Forty-six uninsured San Diego County patients will receive donated outpatient surgeries and procedures on Saturday, August 22, 2009, through an ongoing partnership between Project Access San Diego (PASD), a program of the San Diego County Medical Society Foundation, Kaiser Permanente and the Alliance Healthcare Foundation. PASD mobilizes medical volunteers to provide free surgeries and procedures to uninsured San Diegans.
Among the 22 surgeries to be performed are hernia repairs, gallbladder removals, cataract removals, orthopedic and head and neck surgeries. In many cases, these patients have been unable to work due to their medical conditions. Providing the surgery will put them back to work and allow them to provide for their families again. Kitty Bailey, Executive Director, San Diego County Medical Society Foundation states, "Twenty five percent of San Diego County adults do not have health insurance of any kind. For people in these circumstances, trying to arrange for nonemergency but necessary surgery can be a long and frustrating process. Through this partnership, patients are able to get the surgeries they need so they can get back to caring for their families and working."
In addition to the 22 surgeries, 24 patients will receive colorectal cancer screening procedures. Colorectal cancer continues to be the second leading cancer killer in the U.S. It is also one of the most easily prevented; oftentimes polyps can be removed before they become cancerous. Dr. Daniel S. Anderson of Kaiser Permanente says, "This project has already saved lives. By screening and testing medically underserved patients, we can find colon cancer before it is too late and connect them to the care they need."
Kaiser Permanente's SurgiCenter in Otay Mesa is again collaborating with Project Access San Diego for this Saturday Surgery Day and is donating the operating rooms and medical supplies. "The level of volunteerism among the medical staff at Kaiser Permanente is so high. Volunteers know that the surgeries we perform are changing lives in a meaningful way," says Dr. Sandra L. Freiwald, General Surgeon. Over 150 volunteers, including surgeons, anesthesiologists, nurses, operating room technicians, administrative staff, environmental services staff, laboratory technicians and pharmacists will donate their time on Saturday, August 22. Karma Bass, CEO of Alliance Healthcare Foundation adds, "Alliance Healthcare Foundation is proud to partner with Project Access in support of Surgery Days. These surgeries significantly improve the well-being of the patients that benefit from them and often transform their lives."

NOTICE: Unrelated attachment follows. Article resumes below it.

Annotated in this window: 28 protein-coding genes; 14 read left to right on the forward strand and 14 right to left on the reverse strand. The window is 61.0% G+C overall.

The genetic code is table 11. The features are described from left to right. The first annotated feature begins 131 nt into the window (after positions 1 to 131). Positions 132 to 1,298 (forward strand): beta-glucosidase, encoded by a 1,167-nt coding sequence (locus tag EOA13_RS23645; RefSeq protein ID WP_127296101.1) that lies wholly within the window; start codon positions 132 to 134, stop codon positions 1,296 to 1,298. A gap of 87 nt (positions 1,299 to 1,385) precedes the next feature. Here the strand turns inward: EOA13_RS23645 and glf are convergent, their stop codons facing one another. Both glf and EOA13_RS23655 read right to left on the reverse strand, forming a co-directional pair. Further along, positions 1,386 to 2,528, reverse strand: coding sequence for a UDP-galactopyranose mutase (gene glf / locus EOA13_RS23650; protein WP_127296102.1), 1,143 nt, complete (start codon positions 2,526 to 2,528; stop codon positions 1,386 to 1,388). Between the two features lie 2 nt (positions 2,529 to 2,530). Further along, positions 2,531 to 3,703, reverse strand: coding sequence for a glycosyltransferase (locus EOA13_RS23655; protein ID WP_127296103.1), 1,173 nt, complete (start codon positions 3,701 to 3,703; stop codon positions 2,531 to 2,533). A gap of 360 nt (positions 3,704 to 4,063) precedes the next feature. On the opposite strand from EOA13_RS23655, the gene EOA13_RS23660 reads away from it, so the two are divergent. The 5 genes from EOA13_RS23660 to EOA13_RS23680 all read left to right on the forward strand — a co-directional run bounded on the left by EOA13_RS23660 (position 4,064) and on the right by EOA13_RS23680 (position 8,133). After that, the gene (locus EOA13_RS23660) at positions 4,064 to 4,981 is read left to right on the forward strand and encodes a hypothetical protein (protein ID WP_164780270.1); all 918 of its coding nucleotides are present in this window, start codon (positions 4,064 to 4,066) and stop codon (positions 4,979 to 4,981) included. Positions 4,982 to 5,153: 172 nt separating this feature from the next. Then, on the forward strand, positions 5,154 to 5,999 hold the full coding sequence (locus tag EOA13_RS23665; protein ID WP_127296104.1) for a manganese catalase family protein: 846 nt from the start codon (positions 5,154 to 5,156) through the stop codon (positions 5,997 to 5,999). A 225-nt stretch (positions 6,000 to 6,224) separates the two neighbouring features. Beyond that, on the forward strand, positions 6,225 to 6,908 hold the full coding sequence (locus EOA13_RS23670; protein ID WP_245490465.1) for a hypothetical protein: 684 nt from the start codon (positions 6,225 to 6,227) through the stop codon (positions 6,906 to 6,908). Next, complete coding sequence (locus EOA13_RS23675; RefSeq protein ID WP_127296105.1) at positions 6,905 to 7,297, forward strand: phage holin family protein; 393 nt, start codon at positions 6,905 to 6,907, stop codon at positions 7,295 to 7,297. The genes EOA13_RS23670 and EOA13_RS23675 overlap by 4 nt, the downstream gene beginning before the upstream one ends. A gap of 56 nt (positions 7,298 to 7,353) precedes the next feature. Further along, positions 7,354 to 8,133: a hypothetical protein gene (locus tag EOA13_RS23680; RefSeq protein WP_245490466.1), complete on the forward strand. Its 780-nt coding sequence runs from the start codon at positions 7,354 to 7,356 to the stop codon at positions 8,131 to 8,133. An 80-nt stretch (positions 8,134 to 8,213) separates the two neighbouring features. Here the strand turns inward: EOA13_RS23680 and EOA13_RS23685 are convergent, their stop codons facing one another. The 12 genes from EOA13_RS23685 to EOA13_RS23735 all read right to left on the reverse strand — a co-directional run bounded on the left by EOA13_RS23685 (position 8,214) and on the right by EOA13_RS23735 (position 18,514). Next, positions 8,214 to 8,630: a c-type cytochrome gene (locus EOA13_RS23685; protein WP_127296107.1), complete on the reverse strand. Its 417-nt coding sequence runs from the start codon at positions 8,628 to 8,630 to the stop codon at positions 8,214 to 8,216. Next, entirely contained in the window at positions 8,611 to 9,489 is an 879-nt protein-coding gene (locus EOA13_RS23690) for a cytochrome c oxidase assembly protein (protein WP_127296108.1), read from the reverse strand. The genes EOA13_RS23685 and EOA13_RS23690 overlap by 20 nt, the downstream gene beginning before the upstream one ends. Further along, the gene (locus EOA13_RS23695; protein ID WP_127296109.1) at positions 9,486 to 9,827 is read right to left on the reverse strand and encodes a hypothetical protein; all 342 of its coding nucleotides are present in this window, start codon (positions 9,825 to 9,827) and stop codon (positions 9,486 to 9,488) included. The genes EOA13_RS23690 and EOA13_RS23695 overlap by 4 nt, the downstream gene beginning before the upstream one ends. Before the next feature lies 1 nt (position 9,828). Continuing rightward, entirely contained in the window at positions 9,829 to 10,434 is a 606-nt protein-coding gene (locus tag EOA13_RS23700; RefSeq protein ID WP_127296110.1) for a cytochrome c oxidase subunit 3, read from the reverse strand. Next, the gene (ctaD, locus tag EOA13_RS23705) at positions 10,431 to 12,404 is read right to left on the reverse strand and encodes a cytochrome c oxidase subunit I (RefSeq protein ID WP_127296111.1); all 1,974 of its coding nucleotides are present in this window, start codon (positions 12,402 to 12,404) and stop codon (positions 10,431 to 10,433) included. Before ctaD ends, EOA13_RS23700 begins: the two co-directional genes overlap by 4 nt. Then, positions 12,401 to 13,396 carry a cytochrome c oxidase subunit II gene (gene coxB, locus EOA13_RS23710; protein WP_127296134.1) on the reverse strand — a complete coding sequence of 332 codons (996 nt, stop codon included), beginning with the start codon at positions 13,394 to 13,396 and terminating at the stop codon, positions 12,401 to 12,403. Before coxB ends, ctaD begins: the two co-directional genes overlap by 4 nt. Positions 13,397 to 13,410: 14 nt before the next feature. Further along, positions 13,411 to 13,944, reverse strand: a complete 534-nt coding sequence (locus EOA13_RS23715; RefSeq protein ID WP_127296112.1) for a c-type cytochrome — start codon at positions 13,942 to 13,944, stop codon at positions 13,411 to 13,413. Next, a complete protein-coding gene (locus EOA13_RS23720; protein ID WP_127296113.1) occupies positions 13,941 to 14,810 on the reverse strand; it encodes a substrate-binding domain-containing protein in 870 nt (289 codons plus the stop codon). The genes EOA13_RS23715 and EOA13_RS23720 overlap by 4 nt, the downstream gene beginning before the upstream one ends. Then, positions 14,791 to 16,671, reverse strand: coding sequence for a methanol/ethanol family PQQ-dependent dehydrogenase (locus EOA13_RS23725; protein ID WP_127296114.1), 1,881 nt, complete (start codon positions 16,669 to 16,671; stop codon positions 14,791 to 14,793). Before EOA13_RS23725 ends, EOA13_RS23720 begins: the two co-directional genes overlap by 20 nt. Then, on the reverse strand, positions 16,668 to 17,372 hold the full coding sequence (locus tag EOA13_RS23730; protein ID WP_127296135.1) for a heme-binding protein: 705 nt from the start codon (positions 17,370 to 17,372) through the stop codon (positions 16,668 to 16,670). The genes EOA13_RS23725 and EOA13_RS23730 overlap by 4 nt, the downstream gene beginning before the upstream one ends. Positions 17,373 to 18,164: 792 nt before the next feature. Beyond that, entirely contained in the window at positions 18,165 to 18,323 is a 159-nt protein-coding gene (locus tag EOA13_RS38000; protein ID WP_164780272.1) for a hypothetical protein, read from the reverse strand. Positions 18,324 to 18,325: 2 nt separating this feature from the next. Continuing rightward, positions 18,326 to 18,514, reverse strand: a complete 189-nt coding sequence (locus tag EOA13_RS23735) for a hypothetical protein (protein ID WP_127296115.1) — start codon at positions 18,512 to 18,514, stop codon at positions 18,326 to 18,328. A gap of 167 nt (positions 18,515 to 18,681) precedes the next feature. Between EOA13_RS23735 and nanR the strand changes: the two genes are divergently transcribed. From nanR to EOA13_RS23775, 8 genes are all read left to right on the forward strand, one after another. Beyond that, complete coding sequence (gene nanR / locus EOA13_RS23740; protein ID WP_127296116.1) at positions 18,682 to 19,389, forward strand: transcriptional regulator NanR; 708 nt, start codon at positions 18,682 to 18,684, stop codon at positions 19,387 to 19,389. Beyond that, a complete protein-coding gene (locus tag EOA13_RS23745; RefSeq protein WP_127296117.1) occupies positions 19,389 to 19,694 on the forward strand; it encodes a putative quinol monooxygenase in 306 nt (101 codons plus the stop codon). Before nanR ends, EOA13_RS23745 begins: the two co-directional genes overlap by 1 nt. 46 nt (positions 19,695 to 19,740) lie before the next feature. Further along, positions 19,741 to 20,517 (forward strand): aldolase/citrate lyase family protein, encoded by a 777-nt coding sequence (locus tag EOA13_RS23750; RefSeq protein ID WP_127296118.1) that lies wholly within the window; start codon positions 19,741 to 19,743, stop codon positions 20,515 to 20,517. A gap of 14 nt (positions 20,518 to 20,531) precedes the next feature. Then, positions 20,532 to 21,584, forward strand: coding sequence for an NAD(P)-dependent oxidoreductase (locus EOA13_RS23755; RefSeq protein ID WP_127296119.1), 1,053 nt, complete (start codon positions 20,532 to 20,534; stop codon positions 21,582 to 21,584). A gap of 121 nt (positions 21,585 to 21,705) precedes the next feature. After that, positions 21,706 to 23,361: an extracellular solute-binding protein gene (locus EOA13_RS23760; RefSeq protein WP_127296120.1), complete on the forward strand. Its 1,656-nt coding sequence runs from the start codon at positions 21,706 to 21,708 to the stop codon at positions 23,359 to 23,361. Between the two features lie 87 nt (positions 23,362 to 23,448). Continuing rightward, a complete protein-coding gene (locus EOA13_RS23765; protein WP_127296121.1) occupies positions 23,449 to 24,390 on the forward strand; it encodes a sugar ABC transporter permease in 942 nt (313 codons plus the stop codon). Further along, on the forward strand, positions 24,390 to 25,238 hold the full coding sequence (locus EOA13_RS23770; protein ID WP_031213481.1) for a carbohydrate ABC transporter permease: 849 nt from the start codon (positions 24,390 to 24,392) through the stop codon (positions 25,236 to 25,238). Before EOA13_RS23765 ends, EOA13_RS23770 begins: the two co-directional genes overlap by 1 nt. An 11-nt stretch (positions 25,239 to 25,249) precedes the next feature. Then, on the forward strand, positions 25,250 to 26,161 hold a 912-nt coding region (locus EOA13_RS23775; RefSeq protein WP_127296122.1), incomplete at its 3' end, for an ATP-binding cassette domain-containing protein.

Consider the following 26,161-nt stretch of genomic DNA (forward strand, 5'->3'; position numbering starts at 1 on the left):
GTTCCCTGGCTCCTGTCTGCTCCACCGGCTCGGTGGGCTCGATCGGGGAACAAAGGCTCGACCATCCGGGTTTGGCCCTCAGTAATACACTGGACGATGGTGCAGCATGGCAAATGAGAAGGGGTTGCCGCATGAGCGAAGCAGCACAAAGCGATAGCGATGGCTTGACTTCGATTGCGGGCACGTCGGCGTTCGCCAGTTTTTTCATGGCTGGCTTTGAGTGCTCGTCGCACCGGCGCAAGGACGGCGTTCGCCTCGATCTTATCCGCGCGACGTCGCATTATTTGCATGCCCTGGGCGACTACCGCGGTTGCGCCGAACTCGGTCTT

CURRENT PATIENT STORIES:
She delivers newspapers and cares for her disabled husband. Theresa is having difficulty driving due to the discomfort and pain associated with carpel tunnel. With no health insurance, Theresa thought she would just "have to deal with the pain." Then a friend suggested she visit a community clinic. Her physician at the clinic referred her into Project Access San Diego. On August 22, Dr. Lyons will perform carpel tunnel surgery.
He is familiar with colon cancer. Thomas' grandmother died of colon cancer. His mother was diagnosed with colon cancer at the age of 81. His brother is suffering from a related condition. With his family history, Thomas is an ideal candidate for a screening GI procedure, which he will receive on August 22. Thomas is "delighted to have this opportunity -- prevention is very valuable."
She is drowning in medical debt. Berenice has been to the emergency room more than seven times because of gallstones. If she does not get her gallbladder removed soon, she will end up in the emergency room again, needing an emergency gallbladder removal -- an expensive and dangerous procedure. On August 22, Dr. Freiwald will perform a low-risk, outpatient gallbladder removal. This procedure will relieve Berenice of the pain and discomfort associated with gallstones.
PAST PATIENT STORIES:
He's a house painter struggling to land jobs in this dreadful economy. William will earn less than $10,000 this year, has no company-paid health benefits and was nursing a painful hernia that would have cost upward of $8,000 to medically repair. On April 25, 2009, he received a hernia repair. While recovering, William has enrolled in GED classes and begun applying for jobs.
She is a mother of three. Kelly went to the emergency room four times because of gallstones. At one point, she weighed only 75 lbs. She struggled to care for her children because of her decreased energy level and extreme pain. Without health insurance, her family could not pay the $10,000 price tag for a gallbladder removal. On April 25, 2009, Kelly received a free outpatient cholecystectomy. She has recovered well, and is enjoying being active with her children again.
www.SDCMSF.org , www.kaiserpermanente.org and www.alliancehf.org